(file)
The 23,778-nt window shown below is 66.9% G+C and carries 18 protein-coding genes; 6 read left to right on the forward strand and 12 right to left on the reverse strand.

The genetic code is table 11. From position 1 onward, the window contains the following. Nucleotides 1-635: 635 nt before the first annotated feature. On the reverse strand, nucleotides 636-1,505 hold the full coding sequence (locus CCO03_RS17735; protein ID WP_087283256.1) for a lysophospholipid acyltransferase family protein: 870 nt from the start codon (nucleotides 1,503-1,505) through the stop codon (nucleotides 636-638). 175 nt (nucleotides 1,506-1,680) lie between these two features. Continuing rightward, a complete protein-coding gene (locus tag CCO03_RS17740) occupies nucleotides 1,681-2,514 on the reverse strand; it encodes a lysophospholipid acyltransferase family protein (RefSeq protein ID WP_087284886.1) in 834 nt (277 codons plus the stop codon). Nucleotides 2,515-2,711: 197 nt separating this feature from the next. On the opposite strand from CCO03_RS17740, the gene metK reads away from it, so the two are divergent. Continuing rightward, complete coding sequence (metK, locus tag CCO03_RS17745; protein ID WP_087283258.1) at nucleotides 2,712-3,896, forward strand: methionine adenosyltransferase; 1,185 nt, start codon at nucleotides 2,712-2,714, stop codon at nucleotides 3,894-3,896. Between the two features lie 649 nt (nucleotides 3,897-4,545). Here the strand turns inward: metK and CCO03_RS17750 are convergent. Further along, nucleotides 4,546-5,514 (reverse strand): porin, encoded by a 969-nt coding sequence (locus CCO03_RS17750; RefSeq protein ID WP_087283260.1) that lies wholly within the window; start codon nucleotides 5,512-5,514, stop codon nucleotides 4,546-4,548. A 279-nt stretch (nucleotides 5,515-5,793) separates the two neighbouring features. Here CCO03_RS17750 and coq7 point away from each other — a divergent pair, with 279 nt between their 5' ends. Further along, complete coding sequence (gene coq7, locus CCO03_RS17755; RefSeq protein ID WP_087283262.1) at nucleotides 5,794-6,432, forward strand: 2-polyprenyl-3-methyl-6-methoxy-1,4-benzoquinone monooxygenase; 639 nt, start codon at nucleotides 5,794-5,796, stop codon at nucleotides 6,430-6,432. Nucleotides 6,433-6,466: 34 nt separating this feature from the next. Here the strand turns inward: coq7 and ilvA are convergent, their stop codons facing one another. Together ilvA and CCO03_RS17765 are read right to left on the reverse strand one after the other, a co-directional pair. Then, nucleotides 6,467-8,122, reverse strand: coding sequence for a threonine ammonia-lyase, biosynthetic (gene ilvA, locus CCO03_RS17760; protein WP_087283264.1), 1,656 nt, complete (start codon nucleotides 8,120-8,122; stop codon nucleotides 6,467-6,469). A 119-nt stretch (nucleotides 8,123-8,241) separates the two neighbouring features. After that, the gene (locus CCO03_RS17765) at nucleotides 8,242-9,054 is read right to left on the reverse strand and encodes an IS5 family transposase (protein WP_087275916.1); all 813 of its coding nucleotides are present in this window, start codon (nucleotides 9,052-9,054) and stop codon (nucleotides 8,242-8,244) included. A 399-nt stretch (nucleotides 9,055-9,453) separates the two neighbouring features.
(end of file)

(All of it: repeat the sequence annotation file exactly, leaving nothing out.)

The 23,778-nt window shown below is 66.9% G+C and carries 18 protein-coding genes; 6 read left to right on the forward strand and 12 right to left on the reverse strand.

The genetic code is table 11. From position 1 onward, the window contains the following. Nucleotides 1-635: 635 nt before the first annotated feature. On the reverse strand, nucleotides 636-1,505 hold the full coding sequence (locus CCO03_RS17735; protein ID WP_087283256.1) for a lysophospholipid acyltransferase family protein: 870 nt from the start codon (nucleotides 1,503-1,505) through the stop codon (nucleotides 636-638). 175 nt (nucleotides 1,506-1,680) lie between these two features. Continuing rightward, a complete protein-coding gene (locus tag CCO03_RS17740) occupies nucleotides 1,681-2,514 on the reverse strand; it encodes a lysophospholipid acyltransferase family protein (RefSeq protein ID WP_087284886.1) in 834 nt (277 codons plus the stop codon). Nucleotides 2,515-2,711: 197 nt separating this feature from the next. On the opposite strand from CCO03_RS17740, the gene metK reads away from it, so the two are divergent. Continuing rightward, complete coding sequence (metK, locus tag CCO03_RS17745; protein ID WP_087283258.1) at nucleotides 2,712-3,896, forward strand: methionine adenosyltransferase; 1,185 nt, start codon at nucleotides 2,712-2,714, stop codon at nucleotides 3,894-3,896. Between the two features lie 649 nt (nucleotides 3,897-4,545). Here the strand turns inward: metK and CCO03_RS17750 are convergent. Further along, nucleotides 4,546-5,514 (reverse strand): porin, encoded by a 969-nt coding sequence (locus CCO03_RS17750; RefSeq protein ID WP_087283260.1) that lies wholly within the window; start codon nucleotides 5,512-5,514, stop codon nucleotides 4,546-4,548. A 279-nt stretch (nucleotides 5,515-5,793) separates the two neighbouring features. Here CCO03_RS17750 and coq7 point away from each other — a divergent pair, with 279 nt between their 5' ends. Further along, complete coding sequence (gene coq7, locus CCO03_RS17755; RefSeq protein ID WP_087283262.1) at nucleotides 5,794-6,432, forward strand: 2-polyprenyl-3-methyl-6-methoxy-1,4-benzoquinone monooxygenase; 639 nt, start codon at nucleotides 5,794-5,796, stop codon at nucleotides 6,430-6,432. Nucleotides 6,433-6,466: 34 nt separating this feature from the next. Here the strand turns inward: coq7 and ilvA are convergent, their stop codons facing one another. Together ilvA and CCO03_RS17765 are read right to left on the reverse strand one after the other, a co-directional pair. Then, nucleotides 6,467-8,122, reverse strand: coding sequence for a threonine ammonia-lyase, biosynthetic (gene ilvA, locus CCO03_RS17760; protein WP_087283264.1), 1,656 nt, complete (start codon nucleotides 8,120-8,122; stop codon nucleotides 6,467-6,469). A 119-nt stretch (nucleotides 8,123-8,241) separates the two neighbouring features. After that, the gene (locus CCO03_RS17765) at nucleotides 8,242-9,054 is read right to left on the reverse strand and encodes an IS5 family transposase (protein WP_087275916.1); all 813 of its coding nucleotides are present in this window, start codon (nucleotides 9,052-9,054) and stop codon (nucleotides 8,242-8,244) included. A 399-nt stretch (nucleotides 9,055-9,453) separates the two neighbouring features.